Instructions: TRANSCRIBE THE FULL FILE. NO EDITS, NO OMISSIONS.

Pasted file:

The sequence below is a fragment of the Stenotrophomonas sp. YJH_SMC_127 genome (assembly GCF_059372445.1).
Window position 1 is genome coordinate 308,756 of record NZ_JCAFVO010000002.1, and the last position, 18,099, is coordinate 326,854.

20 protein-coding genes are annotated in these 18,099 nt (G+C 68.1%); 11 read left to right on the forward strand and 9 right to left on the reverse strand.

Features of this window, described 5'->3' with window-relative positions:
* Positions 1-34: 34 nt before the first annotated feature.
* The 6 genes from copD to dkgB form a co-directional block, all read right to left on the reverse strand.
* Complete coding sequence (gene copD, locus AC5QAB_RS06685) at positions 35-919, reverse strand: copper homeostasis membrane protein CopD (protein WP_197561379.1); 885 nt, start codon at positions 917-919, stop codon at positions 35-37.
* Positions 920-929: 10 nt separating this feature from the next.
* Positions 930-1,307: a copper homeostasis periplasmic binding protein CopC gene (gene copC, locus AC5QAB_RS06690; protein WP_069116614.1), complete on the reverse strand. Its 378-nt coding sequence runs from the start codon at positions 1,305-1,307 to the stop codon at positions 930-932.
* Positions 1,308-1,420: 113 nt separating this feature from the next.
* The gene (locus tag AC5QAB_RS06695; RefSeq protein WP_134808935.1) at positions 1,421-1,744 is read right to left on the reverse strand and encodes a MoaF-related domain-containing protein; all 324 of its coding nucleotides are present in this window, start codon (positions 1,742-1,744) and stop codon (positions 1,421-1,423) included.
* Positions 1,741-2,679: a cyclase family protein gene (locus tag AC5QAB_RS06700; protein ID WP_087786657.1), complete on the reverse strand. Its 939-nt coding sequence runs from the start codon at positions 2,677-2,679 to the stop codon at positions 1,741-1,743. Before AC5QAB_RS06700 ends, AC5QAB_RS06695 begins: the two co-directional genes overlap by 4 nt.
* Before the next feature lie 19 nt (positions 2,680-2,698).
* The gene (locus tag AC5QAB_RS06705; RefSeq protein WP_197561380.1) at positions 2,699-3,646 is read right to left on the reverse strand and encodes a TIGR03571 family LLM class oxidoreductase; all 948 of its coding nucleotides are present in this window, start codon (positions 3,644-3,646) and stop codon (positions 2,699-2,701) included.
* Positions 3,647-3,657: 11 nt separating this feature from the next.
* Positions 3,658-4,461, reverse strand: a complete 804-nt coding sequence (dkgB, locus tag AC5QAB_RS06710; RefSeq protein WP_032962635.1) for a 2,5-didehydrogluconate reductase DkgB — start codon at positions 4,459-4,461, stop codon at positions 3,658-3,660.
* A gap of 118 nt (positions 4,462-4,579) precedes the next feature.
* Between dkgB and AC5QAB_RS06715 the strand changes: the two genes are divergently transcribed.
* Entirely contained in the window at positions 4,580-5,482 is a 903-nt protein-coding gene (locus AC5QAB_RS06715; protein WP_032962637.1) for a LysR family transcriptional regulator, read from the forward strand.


The sequence below is a fragment of the Stenotrophomonas sp. YJH_SMC_127 genome (assembly GCF_059372445.1).
Window position 1 is genome coordinate 308,756 of record NZ_JCAFVO010000002.1, and the last position, 18,099, is coordinate 326,854.

20 protein-coding genes are annotated in these 18,099 nt (G+C 68.1%); 11 read left to right on the forward strand and 9 right to left on the reverse strand.

Features of this window, described 5'->3' with window-relative positions:
* Positions 1-34: 34 nt before the first annotated feature.
* The 6 genes from copD to dkgB form a co-directional block, all read right to left on the reverse strand.
* Complete coding sequence (gene copD, locus AC5QAB_RS06685) at positions 35-919, reverse strand: copper homeostasis membrane protein CopD (protein WP_197561379.1); 885 nt, start codon at positions 917-919, stop codon at positions 35-37.
* Positions 920-929: 10 nt separating this feature from the next.
* Positions 930-1,307: a copper homeostasis periplasmic binding protein CopC gene (gene copC, locus AC5QAB_RS06690; protein WP_069116614.1), complete on the reverse strand. Its 378-nt coding sequence runs from the start codon at positions 1,305-1,307 to the stop codon at positions 930-932.
* Positions 1,308-1,420: 113 nt separating this feature from the next.
* The gene (locus tag AC5QAB_RS06695; RefSeq protein WP_134808935.1) at positions 1,421-1,744 is read right to left on the reverse strand and encodes a MoaF-related domain-containing protein; all 324 of its coding nucleotides are present in this window, start codon (positions 1,742-1,744) and stop codon (positions 1,421-1,423) included.
* Positions 1,741-2,679: a cyclase family protein gene (locus tag AC5QAB_RS06700; protein ID WP_087786657.1), complete on the reverse strand. Its 939-nt coding sequence runs from the start codon at positions 2,677-2,679 to the stop codon at positions 1,741-1,743. Before AC5QAB_RS06700 ends, AC5QAB_RS06695 begins: the two co-directional genes overlap by 4 nt.
* Before the next feature lie 19 nt (positions 2,680-2,698).
* The gene (locus tag AC5QAB_RS06705; RefSeq protein WP_197561380.1) at positions 2,699-3,646 is read right to left on the reverse strand and encodes a TIGR03571 family LLM class oxidoreductase; all 948 of its coding nucleotides are present in this window, start codon (positions 3,644-3,646) and stop codon (positions 2,699-2,701) included.
* Positions 3,647-3,657: 11 nt separating this feature from the next.
* Positions 3,658-4,461, reverse strand: a complete 804-nt coding sequence (dkgB, locus tag AC5QAB_RS06710; RefSeq protein WP_032962635.1) for a 2,5-didehydrogluconate reductase DkgB — start codon at positions 4,459-4,461, stop codon at positions 3,658-3,660.
* A gap of 118 nt (positions 4,462-4,579) precedes the next feature.
* Between dkgB and AC5QAB_RS06715 the strand changes: the two genes are divergently transcribed.
* Entirely contained in the window at positions 4,580-5,482 is a 903-nt protein-coding gene (locus AC5QAB_RS06715; protein WP_032962637.1) for a LysR family transcriptional regulator, read from the forward strand.